Earlier this year a letter was sent to a number of the poets who have contributed to this magazine. It said in part, "We thought it would be an interesting exercise (perhaps a welcome relief from serious work) to see what esteemed and established poets would come up with given a specific title from which to work-very much the same sort of task that poet laureates have had to perform . .. any form of verse is urged-no rules. "

The editors picked eight titles, drawn from films, classic poems and flights of imagination:  


The English Are so Nice!
An Empty Surfboard on a Flat Sea
Dr. Strangelove
Lines to Seduce a Stranger an Hour Before the Ship Sails
Upon Julia's Breasts
A Lavatory in a Cathedral


Predictably enough, a few poets sent back return postcards voicing dismay ("frivolous"), others with regret they couldn't comply ("delicious idea but I'm overwhelmed"). David Wagoner wrote that his first reaction was "I don't want to do anything like that. And the next day, I wrote the poem. " Charles Wright got cam'ed away, wrote two, but upon working on the third (Upon Julia's Breasts) wrote that "when the first line, 'Whose tits these are I think I know' came tumbling out of my mouth, I reached for the envelope to enclose the two I had already written, deciding judiciously to rest upon my laurels. "Seamus Heaney made us feel as if we had actually offered a service: "It so happened," he wrote, "that something floating to the surface found its proper title. " We couldn't feel more honored! Perhaps the most enthusiastic entry turned out to be Albert Goldbarth 's in which he combined all the titles in one poem. It concludes the pack . . .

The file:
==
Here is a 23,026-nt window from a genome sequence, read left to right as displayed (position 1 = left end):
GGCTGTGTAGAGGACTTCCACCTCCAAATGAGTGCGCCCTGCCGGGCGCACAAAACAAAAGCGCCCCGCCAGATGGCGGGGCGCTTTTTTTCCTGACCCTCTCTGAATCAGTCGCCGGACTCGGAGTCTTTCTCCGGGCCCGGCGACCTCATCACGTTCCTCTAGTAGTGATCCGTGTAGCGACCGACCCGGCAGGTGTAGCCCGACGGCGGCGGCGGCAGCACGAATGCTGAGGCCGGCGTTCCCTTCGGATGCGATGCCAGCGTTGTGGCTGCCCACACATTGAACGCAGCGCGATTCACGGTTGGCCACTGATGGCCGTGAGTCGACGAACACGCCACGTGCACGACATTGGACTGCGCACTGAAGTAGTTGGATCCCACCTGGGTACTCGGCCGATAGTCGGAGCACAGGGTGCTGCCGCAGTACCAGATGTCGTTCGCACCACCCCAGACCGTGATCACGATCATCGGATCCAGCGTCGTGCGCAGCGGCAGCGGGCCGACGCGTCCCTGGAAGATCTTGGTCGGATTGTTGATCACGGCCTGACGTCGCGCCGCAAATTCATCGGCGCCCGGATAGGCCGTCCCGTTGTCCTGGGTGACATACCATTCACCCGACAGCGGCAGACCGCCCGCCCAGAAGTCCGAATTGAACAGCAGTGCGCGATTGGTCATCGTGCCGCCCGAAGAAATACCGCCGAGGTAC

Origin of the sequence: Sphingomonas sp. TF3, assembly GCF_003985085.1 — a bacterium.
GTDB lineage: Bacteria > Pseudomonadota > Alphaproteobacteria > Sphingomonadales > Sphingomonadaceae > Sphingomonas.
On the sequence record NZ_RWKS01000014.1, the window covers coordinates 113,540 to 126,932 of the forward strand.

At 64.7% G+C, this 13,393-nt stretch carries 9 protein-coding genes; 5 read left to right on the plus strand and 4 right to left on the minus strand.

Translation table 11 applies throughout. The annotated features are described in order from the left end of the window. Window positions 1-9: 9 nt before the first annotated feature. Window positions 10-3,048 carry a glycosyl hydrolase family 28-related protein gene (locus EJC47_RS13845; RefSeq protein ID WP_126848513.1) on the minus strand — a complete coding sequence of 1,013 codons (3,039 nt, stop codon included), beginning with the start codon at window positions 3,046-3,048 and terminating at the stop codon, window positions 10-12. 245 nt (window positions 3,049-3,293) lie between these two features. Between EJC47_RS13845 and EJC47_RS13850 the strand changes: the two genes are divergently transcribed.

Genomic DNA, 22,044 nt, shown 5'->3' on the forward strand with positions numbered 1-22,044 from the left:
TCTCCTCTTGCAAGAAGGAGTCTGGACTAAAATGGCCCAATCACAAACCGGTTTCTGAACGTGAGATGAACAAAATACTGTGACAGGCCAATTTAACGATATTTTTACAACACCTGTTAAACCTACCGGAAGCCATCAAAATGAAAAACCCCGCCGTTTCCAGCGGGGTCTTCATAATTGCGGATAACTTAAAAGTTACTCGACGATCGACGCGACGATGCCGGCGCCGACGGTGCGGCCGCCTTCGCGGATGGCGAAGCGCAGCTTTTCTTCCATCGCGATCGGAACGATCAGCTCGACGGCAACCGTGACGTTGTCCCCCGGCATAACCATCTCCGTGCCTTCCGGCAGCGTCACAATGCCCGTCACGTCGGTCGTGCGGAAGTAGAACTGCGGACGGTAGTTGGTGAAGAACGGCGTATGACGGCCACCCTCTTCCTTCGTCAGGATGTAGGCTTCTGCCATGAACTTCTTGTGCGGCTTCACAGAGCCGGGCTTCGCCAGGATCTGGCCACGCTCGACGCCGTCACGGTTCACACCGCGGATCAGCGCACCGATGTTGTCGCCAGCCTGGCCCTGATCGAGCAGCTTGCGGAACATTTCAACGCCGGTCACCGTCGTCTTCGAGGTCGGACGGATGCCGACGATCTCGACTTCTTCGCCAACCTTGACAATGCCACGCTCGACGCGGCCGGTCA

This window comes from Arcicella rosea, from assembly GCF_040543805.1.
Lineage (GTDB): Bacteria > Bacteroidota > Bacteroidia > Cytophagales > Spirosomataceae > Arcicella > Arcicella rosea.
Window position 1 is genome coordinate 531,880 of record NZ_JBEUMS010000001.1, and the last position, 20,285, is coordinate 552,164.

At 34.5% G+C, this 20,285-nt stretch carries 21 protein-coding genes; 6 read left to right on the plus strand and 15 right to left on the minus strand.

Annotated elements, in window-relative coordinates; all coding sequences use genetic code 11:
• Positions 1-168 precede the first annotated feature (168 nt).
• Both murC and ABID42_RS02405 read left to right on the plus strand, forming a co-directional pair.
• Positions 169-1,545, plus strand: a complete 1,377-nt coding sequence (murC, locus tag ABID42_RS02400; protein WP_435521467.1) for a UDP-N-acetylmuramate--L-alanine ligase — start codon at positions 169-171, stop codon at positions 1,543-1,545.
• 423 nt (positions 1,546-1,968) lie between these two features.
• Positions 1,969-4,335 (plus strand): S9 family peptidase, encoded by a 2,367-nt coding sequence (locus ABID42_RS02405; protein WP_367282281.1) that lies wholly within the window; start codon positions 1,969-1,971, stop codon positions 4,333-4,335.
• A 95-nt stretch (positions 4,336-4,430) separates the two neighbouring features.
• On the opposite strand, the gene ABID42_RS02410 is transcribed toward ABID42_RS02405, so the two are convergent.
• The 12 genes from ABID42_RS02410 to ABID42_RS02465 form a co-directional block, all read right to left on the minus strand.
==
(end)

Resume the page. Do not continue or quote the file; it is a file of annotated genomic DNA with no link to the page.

of cloud dispute
the sky of late afternoon,
the going sun suspended
before it drops behind the horizon
and leaves darkness to debate
whether these predatory shapes
are there still hanging in the black air
as the cold bright stars of Sagittarius
climb glittering and disclose
the prospect of their voyages, an invitation
to a freshly minted moon
to edge its way
towards the galaxy
until it stands mid-sky to show
the place where that unmappable murk
hung below and now not one
of those drifting saurians remains
beneath the high clear chart
stretched between earth and zenith.

                Charles Tomlinson